Festivals in ancient Greece were essential to the social and political spheres of society. Though 120 days of the year were dedicated to festivals, most were reserved for male-citizens and women were generally prevented from participating.
The Thesmophoria (Θεσμοφόρια) was a unique festival in the ancient Greek calendar, reserved for citizen-wives across the Hellenic world. Though women were not considered citizens in ancient Greece, the wives of male citizens both participated in the rituals of the festival and were involved in the organisation process. Men were prevented from partaking in the rituals and were forbidden from knowing what the Themsophorian rituals entailed.
The Thesmophoria was a three-day festival celebrated by the female cult of Demeter and her daughter Persephone, also known as Kore. Ancient sources suggest that participation in the festival was popular across the Greek world, however Athenian rituals appear most frequently in history. In the Attic calendar – followed by Athens and surrounding regions – the festival took place in the month of Pyanepsion (Πυανεψιών), which translates to October and November in our calendar today. Pyanepsion marked the beginning of Autumn, the time at which agrarian workers would plant wheat, barley and legumes for the winter. The rituals performed at the Thesmophoria were intended to secure divine protection for the land, ensuring a healthy climate that would bring a successful harvest.
Why the goddesses?
Demeter and Persephone, goddesses associated with fertility and the agricultural world, were essential to the Thesmophoria. The festival played a vital part in the broader myth of Hades’ capture of Persephone and Demeter’s compromise with the god of the Underworld; the goddess would only foster the agricultural world if she was reunited with her daughter. And so, Persephone would spend the majority of her time with her mother in the living world, guaranteeing the harvest and fertility of the earth.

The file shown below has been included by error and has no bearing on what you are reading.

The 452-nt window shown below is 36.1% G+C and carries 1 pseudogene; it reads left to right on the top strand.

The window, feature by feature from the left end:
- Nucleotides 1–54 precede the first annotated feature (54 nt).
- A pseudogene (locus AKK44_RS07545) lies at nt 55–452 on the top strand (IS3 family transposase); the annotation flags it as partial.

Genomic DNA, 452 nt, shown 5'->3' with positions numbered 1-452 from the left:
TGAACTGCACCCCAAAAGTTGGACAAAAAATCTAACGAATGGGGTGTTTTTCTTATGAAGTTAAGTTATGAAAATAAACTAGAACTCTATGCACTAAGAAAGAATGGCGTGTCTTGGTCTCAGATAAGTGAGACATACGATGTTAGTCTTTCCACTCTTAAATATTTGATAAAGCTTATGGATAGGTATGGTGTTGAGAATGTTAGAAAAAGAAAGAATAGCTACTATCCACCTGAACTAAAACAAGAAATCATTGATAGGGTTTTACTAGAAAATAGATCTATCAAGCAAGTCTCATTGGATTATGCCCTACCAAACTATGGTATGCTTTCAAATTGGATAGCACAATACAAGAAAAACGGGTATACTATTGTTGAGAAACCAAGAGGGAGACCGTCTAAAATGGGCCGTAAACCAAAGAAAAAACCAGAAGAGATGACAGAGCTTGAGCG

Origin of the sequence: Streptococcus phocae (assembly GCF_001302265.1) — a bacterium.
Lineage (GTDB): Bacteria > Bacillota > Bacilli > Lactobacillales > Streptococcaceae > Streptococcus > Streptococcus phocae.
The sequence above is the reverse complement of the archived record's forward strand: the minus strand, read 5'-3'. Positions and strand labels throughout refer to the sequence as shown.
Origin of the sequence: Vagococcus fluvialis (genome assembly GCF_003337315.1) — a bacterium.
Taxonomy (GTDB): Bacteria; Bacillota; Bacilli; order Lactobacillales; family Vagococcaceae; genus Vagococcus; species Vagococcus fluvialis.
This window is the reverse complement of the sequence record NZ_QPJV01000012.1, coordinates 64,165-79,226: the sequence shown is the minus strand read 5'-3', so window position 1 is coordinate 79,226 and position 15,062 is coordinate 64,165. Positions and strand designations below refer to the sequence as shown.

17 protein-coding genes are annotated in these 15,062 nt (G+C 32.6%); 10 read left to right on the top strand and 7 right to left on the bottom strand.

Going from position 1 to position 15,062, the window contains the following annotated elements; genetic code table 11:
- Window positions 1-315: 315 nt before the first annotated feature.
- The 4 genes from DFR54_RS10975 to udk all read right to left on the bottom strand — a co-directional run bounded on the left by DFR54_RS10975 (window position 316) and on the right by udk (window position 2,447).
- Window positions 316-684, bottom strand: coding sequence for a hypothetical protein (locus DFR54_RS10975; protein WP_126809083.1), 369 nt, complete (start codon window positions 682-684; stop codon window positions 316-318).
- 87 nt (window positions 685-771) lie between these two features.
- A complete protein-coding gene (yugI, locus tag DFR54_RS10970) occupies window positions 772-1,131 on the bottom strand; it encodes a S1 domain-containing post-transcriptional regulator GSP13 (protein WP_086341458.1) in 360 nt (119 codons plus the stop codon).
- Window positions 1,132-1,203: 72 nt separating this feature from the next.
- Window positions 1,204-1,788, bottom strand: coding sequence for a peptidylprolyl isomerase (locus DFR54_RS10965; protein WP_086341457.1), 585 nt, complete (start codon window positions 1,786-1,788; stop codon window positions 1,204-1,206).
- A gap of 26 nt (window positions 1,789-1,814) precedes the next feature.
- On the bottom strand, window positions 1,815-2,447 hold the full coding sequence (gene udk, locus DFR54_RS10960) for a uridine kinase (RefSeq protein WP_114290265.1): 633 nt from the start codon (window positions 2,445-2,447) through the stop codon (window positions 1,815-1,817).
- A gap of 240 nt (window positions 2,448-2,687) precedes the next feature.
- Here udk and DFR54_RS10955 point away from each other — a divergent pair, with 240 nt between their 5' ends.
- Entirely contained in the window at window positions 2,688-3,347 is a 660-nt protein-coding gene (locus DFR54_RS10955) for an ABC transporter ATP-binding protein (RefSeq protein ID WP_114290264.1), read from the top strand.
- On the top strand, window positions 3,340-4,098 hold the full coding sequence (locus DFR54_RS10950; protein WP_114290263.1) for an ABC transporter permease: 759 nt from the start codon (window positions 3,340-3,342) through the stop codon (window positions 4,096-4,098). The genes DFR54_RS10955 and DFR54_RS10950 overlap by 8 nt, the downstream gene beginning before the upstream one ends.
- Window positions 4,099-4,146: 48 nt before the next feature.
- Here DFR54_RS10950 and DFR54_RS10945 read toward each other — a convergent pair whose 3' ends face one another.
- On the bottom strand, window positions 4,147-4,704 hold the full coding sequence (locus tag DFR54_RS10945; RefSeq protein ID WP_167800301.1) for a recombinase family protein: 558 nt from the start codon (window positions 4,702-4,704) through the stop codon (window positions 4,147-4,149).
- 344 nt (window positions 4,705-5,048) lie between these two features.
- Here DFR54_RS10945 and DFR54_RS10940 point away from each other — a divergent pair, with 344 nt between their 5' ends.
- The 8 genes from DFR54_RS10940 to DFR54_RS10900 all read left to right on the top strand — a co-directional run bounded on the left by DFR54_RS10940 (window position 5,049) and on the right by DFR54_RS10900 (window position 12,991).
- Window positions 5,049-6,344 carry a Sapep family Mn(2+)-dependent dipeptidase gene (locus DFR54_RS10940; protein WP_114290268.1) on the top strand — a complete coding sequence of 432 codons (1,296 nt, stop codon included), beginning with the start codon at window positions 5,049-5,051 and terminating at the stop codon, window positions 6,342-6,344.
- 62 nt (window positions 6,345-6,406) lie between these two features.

However, because Persephone was obliged to return to the Underworld with Hades for some months of the year, the ancient Greeks would not harvest in these months as Demeter, in her melancholy, could not bring agricultural fertility to the world. As myths were often explanations for the changes of the natural world, the myth of Persephone and Demeter formed the ancient Greek concept of the seasons.
While the Thesmophoria acted as a pre-harvest ritual, the festival also celebrated Persephone’s return from the Underworld. The myth was therefore deeply intertwined with the festival’s rituals.
What were the rituals?
One of the most important agricultural rituals of the festival was the sacrifice of piglets. The origin of this ritual appears in Byzantine scholar Lucian’s Dialogue of the Courtesans; according to Lucian, at the time when Hades captured Persephone, she had been collecting flowers on a plot of land where a swineherd, Eubouleus, was herding his pigs. As Hades took Persephone, everyone on the land fell into the Underworld.
On the first day of the festival, Anodos, women at the Thesmophoria paid homage to Persephone and Eubouelus by sacrificing piglets and burying them in a pit known as a megaron. A group of women known as the Antleriai would retrieve the remains of piglets from the previous year, (or perhaps from another festival known as the Skira) which they then brought back to the altar.
On the second day, Nesteia, the citizen-wives were required to fast. They would place the pig remains on an altar, mixed with pine branches and cakes shaped as serpents and men; these were widely recognised symbols of fertility in the Greek world. Those who participated in the ritual believed that the remains, when combined with grain, would ensure the divine protection of their crops.
The final day, known as the Kalligeneia, was dedicated to the fertility of women. By praying to the Eleusinian nymph nursemaid of Demeter, known as Kalligeneia, women could call on the deity for divine protection over their own fertility.
Ancient sources often depict the women as partaking in ‘ritual obscenity’; women were encouraged to tell crude jokes amongst each other, which were often recognised as a pastime of the goddess Demeter. This ‘ritual obscenity’ was largely recognised as an association to women’s sexuality and fertility.
As women were predominantly confined to the domestic sphere in ancient Greece, the Thesmophoria gave them, if only just the citizen-wives, an opportunity to engage in public life, something otherwise unavailable to them. As agricultural fertility was essential to sustaining the city-states, the festival allowed women to momentarily relinquish their domestic duties and embrace the civic life of the Hellenic world.
Written by Christina Vakkas,
Hellenic Museum volunteer and History/Ancient World Studies student at Melbourne University.